Lake Bluff urologist takes his children to work with him — in Lebanon
Daughters and sons usually become enlightened during Take Our Daughters and Sons to Work Day.
Dr. Nejd Alsikafi, a Lake Bluff resident and urologist with UroPartners, has kicked his Take Our Daughters and Sons to Work Day up a notch—and out of the country. Two of Alsikafi’s five children have accompanied him to refugee camps in Lebanon, where the father volunteers his services inplaces where his expertise is desperately needed.
Alia, 20, and Yusef, 18, watched their father treat grateful patients.
“They’ve told me what a cool experience it is to see how our dad helps people,” says 16-year-old Salma, already looking forward to joining her father for a trip to Lebanon next spring.
Alsikafi’s first humanitarian foray was to Haiti when he was in the last year of his residency at the University of Chicago. He then completed a fellowship at the University of California-San Francisco in urologic trauma and reconstruction.
“I am a strong proponent of giving back,” Alsikafi, 46, says. “The skill sets I have are very helpful.”
He traveled with International Volunteers Urology (IVUmed.org), an organization that “provides world-class medical and surgical training to physicians and nurses in low-resource areas of the world,” according to its website.
It was a revelatory experience, Alsikafi notes.
“The reality [in Haiti] was, they had heard there was a urologist coming, and one man walked for three days,” he says. “We couldn’t operate on him because he got an infected foot [from the trip].”
Alsikafi made a pact with himself to continue his volunteer work abroad—before “life intruded,” he recalls. He started his own practice, got married and had children. But three years ago, he decided he could take some time off. An anesthesiologist at his hospital had worked with the Syrian American Medical Association, a global medical relief organization.
“He knew the process,” Alsikafi says, “so I thought, ‘Why not jump in with him?’”
He went to Lebanon.
“It’s a great place to go on a first mission to the Middle East,” he says. “Beirut is a very beautiful, cosmopolitan city, and to get to where the refugees are takes only an hour. Along the Syrian-Lebanese border, there were physicians and lots of patients. The big takeaway is, we’re all neighbors. I love taking my kids there, taking them out of their environment and showing them a part of the world no one really sees.” (His wife, Fauzia, a dentist, supports the trips).
Alia, a psychology major and pre-med student in her junior year at the University of Illinois- Champaign, was the first of Alsikafi’s children to accompany her father to Lebanon. She went the summer before her first year in college.
“I knew that was going to be a big adjustment for my parents,” she says with a laugh. “I had never gone on a trip, just the two of us. It was great bonding time.”
While she wasn’t scared about traveling to the volatile region (“The organization had everything planned,” Alia says), she didn’t know what to expect.
“I was most nervous about the language barrier. We’re partly Iraqi and have relatives who speak [the language], but we’re not fluent. When we arrived, there were other doctors from America, and they brought their children, as well. I was able to make my own friends and share these experiences with other American kids.”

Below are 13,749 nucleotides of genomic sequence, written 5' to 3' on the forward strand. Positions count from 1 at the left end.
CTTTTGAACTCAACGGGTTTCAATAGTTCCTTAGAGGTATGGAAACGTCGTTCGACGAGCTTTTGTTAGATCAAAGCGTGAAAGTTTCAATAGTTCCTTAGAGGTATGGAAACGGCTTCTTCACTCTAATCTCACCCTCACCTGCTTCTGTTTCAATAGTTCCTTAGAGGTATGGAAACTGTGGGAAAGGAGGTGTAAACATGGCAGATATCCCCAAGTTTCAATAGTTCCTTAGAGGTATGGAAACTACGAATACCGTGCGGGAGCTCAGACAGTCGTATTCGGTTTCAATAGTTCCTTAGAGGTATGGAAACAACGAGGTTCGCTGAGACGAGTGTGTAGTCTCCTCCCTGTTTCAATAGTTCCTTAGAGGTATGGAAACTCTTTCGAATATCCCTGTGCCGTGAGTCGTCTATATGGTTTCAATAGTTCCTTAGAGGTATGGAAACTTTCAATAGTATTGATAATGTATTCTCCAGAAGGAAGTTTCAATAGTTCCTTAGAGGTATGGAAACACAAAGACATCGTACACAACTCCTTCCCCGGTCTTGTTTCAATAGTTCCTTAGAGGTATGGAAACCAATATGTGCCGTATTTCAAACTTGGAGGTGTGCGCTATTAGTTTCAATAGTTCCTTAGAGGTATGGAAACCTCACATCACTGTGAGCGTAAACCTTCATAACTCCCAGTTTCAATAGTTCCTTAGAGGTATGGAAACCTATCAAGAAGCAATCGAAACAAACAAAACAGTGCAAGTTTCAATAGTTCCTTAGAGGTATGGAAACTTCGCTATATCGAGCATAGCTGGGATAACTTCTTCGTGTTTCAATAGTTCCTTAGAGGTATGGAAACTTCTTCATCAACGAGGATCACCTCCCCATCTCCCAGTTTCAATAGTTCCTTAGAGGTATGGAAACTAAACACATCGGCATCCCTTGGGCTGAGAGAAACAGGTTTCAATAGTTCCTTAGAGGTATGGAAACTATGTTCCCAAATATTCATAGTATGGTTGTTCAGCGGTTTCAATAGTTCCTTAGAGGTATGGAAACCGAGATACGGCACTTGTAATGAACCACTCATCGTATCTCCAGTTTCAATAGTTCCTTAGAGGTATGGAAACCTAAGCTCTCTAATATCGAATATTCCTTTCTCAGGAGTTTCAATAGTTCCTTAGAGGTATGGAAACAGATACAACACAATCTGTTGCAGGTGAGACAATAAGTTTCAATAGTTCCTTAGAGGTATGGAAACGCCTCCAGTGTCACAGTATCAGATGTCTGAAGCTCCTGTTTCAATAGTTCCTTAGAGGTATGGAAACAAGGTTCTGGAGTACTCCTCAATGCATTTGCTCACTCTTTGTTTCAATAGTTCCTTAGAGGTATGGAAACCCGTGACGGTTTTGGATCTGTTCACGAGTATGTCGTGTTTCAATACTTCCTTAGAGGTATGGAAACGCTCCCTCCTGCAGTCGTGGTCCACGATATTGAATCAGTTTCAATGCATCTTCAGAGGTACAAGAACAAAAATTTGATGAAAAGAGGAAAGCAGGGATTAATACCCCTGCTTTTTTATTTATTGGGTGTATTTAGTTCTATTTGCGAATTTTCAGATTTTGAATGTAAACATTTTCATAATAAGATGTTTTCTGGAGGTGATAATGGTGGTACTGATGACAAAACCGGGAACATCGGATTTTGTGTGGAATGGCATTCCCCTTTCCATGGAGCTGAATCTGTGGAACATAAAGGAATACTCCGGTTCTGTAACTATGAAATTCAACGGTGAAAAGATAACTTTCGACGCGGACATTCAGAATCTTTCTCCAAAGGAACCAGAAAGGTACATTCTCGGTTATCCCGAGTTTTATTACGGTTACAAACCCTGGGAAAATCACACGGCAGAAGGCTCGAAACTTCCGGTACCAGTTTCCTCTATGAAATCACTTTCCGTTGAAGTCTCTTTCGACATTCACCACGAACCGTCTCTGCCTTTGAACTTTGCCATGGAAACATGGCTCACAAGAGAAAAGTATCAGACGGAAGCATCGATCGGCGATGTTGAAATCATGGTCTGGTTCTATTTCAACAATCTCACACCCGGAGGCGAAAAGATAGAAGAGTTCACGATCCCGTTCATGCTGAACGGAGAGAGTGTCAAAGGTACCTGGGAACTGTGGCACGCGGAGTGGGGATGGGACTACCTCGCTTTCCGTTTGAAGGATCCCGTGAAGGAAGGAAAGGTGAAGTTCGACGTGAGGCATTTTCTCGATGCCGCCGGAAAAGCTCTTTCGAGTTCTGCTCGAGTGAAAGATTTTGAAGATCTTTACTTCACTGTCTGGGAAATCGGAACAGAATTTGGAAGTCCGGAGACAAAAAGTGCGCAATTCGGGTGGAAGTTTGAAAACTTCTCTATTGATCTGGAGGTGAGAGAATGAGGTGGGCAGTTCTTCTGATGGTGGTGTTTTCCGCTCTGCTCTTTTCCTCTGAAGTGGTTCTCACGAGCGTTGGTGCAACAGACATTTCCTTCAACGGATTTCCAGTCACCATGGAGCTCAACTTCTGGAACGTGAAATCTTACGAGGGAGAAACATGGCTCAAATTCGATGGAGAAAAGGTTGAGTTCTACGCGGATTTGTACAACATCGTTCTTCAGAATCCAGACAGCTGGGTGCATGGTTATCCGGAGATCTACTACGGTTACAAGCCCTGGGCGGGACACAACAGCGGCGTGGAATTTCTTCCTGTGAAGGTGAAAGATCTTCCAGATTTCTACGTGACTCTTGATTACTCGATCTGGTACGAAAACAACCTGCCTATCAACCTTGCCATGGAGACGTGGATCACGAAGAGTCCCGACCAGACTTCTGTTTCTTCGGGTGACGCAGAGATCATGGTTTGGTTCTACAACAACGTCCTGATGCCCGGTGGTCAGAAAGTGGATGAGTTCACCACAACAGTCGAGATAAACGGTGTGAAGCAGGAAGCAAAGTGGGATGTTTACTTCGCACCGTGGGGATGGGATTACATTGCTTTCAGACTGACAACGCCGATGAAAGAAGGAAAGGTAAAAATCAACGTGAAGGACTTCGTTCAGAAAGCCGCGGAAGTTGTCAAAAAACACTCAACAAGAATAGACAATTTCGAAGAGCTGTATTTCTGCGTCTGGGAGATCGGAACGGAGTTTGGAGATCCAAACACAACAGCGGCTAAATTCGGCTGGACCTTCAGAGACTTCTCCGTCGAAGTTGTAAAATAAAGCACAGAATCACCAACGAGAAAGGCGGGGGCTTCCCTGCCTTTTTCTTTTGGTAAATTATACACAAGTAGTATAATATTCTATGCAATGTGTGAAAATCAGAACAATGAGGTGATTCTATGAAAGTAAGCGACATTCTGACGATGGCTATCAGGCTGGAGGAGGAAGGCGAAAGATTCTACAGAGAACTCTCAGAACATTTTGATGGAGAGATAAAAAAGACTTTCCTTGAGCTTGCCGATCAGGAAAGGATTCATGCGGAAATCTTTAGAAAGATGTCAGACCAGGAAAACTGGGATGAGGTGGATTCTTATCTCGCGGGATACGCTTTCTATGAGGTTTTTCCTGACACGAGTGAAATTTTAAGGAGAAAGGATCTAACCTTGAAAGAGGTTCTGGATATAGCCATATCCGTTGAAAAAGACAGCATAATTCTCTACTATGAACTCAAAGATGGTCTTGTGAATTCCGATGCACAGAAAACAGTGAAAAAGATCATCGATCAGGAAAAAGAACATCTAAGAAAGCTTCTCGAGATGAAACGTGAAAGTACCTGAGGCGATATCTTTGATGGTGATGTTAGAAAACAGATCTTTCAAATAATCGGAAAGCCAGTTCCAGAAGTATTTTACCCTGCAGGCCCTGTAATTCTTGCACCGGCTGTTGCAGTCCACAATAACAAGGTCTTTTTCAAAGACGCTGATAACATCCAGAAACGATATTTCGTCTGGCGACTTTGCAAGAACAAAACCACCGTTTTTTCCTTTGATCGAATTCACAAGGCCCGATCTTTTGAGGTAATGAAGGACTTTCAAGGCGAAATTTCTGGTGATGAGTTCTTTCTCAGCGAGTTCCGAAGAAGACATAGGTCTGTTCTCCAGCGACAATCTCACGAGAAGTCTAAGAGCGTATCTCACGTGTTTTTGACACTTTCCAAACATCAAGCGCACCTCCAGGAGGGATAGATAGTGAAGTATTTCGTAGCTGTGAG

Her biggest takeaway, she says, was that the downtrodden appearances of the refugees were deceiving. Interacting with them, she realized they were educated, had held jobs and had stable family lives.
“But because of the war, they lost everything,” Alia says. “The little kids had seen bombs and horrible injuries, but they were still able to smile and laugh at simple things.”
The experience also gave her a better appreciation for her father’s work.
“I was able to witness the ability all of these doctors have, and seeing my dad as one of them was really cool,” Alia says. “One man with a shrapnel injury had a pelvic fracture and could not walk. My father had to reconstruct his urethra before the man could get the surgery to be able to walk again. The doctors there have little resources—resources they need to perform these complex surgeries.
“My dad loves finding ways to do that. It was awesome.”
Yusef, who will be a freshman business major at Indiana University this fall, heard his sister’s impactful Take Our Daughters and Sons to Work Day observations in the Middle East and determined a similar trip would be “too big of an experience to pass up”—though, at the time he was scheduled to go last year, he was in the midst of AP testing and his tennis season.
“It was a blast,” Yusef, a four-year varsity netter at Lake Forest High School, recalls. “I was nervous and not sure what to expect. My experience was different than Alia’s. In the camps I visited, there were no schools. The camps were terrible places, and there was nothing that would enable the refugees to leave. There were tons of huts—clay walls with tarps on them that [housed] five or six in each one. It puts things in perspective and makes you feel privileged for what I have here in America.”
For Dr. Alsikafi, a volunteer mission is a gift that keeps on giving beyond the quality time spent with his children and the friendships he forged with his Beirut colleagues.
“Something a friend of mine who went with me once said still resonates with me,” he says. “They give us more than we can ever give them.”